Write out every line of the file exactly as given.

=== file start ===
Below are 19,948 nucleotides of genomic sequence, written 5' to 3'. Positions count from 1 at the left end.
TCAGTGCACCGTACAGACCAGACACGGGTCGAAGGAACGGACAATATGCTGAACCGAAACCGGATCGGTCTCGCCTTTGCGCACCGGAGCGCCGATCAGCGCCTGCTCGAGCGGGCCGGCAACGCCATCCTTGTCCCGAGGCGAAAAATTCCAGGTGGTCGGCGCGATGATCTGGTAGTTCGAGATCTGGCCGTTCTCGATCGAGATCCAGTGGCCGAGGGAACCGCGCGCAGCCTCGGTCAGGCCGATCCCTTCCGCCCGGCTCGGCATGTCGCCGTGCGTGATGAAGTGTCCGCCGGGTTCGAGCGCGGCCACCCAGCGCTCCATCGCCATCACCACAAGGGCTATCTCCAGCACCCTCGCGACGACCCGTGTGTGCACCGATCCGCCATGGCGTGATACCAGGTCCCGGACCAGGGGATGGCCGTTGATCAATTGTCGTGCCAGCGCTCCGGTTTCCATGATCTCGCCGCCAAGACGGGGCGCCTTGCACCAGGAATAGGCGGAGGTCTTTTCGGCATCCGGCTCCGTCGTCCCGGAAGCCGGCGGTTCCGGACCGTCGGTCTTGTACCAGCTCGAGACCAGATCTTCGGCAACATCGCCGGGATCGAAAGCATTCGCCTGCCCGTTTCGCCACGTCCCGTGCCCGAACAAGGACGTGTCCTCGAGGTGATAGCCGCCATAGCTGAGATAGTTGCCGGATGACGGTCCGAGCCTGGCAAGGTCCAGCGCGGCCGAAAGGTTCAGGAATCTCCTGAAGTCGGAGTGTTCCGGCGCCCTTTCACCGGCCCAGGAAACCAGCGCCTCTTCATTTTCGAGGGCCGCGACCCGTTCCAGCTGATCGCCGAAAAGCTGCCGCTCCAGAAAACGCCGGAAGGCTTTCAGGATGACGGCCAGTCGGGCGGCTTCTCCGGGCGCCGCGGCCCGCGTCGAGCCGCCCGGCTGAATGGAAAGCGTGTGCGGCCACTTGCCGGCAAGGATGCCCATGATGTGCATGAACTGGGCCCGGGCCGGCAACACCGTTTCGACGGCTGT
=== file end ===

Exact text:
Below are 19,948 nucleotides of genomic sequence, written 5' to 3'. Positions count from 1 at the left end.
TCAGTGCACCGTACAGACCAGACACGGGTCGAAGGAACGGACAATATGCTGAACCGAAACCGGATCGGTCTCGCCTTTGCGCACCGGAGCGCCGATCAGCGCCTGCTCGAGCGGGCCGGCAACGCCATCCTTGTCCCGAGGCGAAAAATTCCAGGTGGTCGGCGCGATGATCTGGTAGTTCGAGATCTGGCCGTTCTCGATCGAGATCCAGTGGCCGAGGGAACCGCGCGCAGCCTCGGTCAGGCCGATCCCTTCCGCCCGGCTCGGCATGTCGCCGTGCGTGATGAAGTGTCCGCCGGGTTCGAGCGCGGCCACCCAGCGCTCCATCGCCATCACCACAAGGGCTATCTCCAGCACCCTCGCGACGACCCGTGTGTGCACCGATCCGCCATGGCGTGATACCAGGTCCCGGACCAGGGGATGGCCGTTGATCAATTGTCGTGCCAGCGCTCCGGTTTCCATGATCTCGCCGCCAAGACGGGGCGCCTTGCACCAGGAATAGGCGGAGGTCTTTTCGGCATCCGGCTCCGTCGTCCCGGAAGCCGGCGGTTCCGGACCGTCGGTCTTGTACCAGCTCGAGACCAGATCTTCGGCAACATCGCCGGGATCGAAAGCATTCGCCTGCCCGTTTCGCCACGTCCCGTGCCCGAACAAGGACGTGTCCTCGAGGTGATAGCCGCCATAGCTGAGATAGTTGCCGGATGACGGTCCGAGCCTGGCAAGGTCCAGCGCGGCCGAAAGGTTCAGGAATCTCCTGAAGTCGGAGTGTTCCGGCGCCCTTTCACCGGCCCAGGAAACCAGCGCCTCTTCATTTTCGAGGGCCGCGACCCGTTCCAGCTGATCGCCGAAAAGCTGCCGCTCCAGAAAACGCCGGAAGGCTTTCAGGATGACGGCCAGTCGGGCGGCTTCTCCGGGCGCCGCGGCCCGCGTCGAGCCGCCCGGCTGAATGGAAAGCGTGTGCGGCCACTTGCCGGCAAGGATGCCCATGATGTGCATGAACTGGGCCCGGGCCGGCAACACCGTTTCGACGGCTGT